It’s been a year since I launched the Digital Maturity Test. Since then, over 75 digital leads have responded to it. And a few organisations have used it to create a benchmark for the digital programme they are rolling out.
Digital maturity is a measure of how ready an organisation is to digitally transform. The Digital Maturity Test helps staff in an organisation evaluate how mature their use of and attitude towards Digital is.
75+ Digital Leads (mostly in the UK, from xsmall to xlarge organisations) evaluated the performance of their organisations. The average digital maturity level is 2 out of 5, spread across the 14 digital maturity competencies.
A few organisations also did an in-depth digital maturity benchmarking with a number of staff filling in the test. That way different perspectives on working with Digital were included in the final result. Interestingly, while the ratings of different digital maturity competencies did differ from one respondent in an organisation to another, the resulting level of organisational digital maturity was more or less the same across the board.
The Digital Maturity Test is by no means scientific and each organisation has its own specificities. But there are some common issues which keep emerging which chime with what I see on the ground:
1. People in charities seem to share the conviction that Digital is essential for efficient operation of any non-profit organisation.
At best digital experts are brought into projects to advise but that advice can be ignored.
At worst, digital teams are told about the project at a stage when some information needs to be put online (‘stick it on the website’ mentality).
Sometimes Digital Leads are only brought to the table at the last stage of the project leaving no time for input/adjustments or appropriate budget allocation. Or there’s no capacity in Digital Leads to plan projects which undermines ability of teams to plan digital properly.
3. The transformative part of digital transformation comes from audience-centric planning where every project begins with thinking about audience profiles, the journey the organisation wants to take them on and the experience they will have while interacting with that organisation. However, most of the time these elements are seen as an add-on rather than the starting point in deciding which audience to target with an organisational priority message. As a consequence, audience insight is siloed in the Fundraising team and rarely includes online data.
4. Issues with insight also include limitations presented by the underlying technology, e.g. supporter databases. How this situation is being managed is different from one organisation to another but there are some common issues:
5. The majority of organisations seem to have confidence in their digital systems whether they are new or about to be replaced (e.g. Content Management System or email systems). Where there’s dissatisfaction with systems, it often transpires after some probing, that the issue is not technology but failings in the planning of digital projects or a strained relationship with an external agency.
6. Digital competencies like training, recruitment, digital leadership are on the level which allows the organisation to deliver good digital tactics. Training is usually focussed on digital skills for digital experts (e.g. agile project management, Google Analytics Academy, etc). Or the Digital team is rolling out a training programme for staff (how to use social media, writing for the Web, etc).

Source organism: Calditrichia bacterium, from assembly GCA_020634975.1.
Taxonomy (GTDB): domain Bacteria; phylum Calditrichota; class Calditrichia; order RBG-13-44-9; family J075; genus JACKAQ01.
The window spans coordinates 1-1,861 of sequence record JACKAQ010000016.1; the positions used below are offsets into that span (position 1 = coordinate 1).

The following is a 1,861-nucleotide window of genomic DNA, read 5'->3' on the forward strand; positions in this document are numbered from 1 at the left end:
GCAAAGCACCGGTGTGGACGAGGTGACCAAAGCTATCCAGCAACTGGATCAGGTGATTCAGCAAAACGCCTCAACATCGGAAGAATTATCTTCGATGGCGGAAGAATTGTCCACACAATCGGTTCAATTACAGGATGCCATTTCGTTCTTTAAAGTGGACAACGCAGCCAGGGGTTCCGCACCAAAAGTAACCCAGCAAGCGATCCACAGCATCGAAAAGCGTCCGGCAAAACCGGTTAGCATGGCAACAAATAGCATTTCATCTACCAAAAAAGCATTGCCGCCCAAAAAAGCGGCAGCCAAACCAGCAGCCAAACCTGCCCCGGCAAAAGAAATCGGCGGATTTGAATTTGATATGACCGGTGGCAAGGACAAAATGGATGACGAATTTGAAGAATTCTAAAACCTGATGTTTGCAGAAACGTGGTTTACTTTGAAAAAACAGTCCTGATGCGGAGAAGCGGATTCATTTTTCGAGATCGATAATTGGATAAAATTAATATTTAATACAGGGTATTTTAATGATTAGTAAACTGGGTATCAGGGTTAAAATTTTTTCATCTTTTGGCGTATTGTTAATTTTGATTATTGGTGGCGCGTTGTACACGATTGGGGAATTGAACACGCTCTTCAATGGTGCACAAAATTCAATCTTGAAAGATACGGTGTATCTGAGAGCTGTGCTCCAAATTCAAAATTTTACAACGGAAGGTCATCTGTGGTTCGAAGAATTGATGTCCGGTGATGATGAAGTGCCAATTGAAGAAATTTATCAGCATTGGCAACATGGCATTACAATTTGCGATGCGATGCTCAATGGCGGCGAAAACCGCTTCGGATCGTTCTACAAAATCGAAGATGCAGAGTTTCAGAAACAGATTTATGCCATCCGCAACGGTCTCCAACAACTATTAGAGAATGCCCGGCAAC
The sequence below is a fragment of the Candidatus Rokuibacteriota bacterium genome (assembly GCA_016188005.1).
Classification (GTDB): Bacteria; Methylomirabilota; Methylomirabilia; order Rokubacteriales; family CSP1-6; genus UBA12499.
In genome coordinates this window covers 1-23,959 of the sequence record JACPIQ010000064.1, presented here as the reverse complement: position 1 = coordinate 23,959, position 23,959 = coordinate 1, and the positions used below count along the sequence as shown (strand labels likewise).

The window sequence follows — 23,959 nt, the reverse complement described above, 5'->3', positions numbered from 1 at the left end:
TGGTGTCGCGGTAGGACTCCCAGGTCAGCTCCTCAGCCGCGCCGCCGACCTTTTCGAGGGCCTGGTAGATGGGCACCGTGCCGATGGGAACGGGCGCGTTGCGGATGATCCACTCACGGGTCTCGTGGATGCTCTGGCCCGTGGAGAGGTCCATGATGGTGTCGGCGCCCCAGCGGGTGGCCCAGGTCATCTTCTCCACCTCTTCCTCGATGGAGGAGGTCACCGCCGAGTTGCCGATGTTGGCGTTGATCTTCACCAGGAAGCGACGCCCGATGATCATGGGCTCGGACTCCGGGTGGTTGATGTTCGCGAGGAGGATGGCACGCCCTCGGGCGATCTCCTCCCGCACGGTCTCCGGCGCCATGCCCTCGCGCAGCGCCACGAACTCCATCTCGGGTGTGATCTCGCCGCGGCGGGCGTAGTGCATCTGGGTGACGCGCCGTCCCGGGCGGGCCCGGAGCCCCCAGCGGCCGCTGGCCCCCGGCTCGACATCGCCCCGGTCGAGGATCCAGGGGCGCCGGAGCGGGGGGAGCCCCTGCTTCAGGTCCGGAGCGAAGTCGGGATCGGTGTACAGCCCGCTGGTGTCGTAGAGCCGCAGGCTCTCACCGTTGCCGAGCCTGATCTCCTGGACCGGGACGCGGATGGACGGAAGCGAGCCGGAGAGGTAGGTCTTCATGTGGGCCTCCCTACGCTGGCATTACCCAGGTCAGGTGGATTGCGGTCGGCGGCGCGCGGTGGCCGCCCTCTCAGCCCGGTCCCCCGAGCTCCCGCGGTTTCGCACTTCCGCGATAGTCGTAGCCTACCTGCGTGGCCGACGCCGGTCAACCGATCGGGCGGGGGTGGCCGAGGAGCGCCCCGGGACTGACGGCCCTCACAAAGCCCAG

In the majority of cases Learning and Development teams/people do not seem to be as involved in the rollout of the digital training programme. While the majority of Learning & Development staff are very aware that making the organisation more Digital is an important part of their remit and are very interested to start working on this, they feel they need strategic guidance on where to start and what to prioritise.
Digital skills are still seen by recruiting managers as unnecessary or, at best, desirable to a job role, likely because they are unclear what digital skills would be appropriate to require as essential.
7. Organisations invest in digital experts to implement and deliver digital tactics. This expertise is not developed to be used on the strategic level. Often organisations lack senior digital leadership to help internal teams identify digital priorities and help them plan the implementation.
Digital transformation happens at the intersection of three main areas of organisational operation: Business model/ Service delivery, Customer/supporter experience and Employee experience.
It’s not only a technology programme, it’s a major culture-change and personal development challenge for staff. It’s about moving from culture that asks ‘how can I add something digital to this work?’ to asking first ‘what are digital solutions to the problem this project needs to solve?’
This big change process can seem overwhelming because it’s like a domino effect– change one thing and the impact will be felt everywhere in the organisation. Just consider the complexity of introducing a new business process such as the online membership renewal system or the website chat service.
But why feel overwhelmed – the work can always be sliced into smaller chunks and phased so it delivers from day one. The Digital Maturity Test provides organisations with a prioritised to-do list of steps they can take to move up a level of digital maturity. Fill in the Digital Maturity Test now to get your own.
Or get in touch if you’d like to discuss digital maturity of your organisation!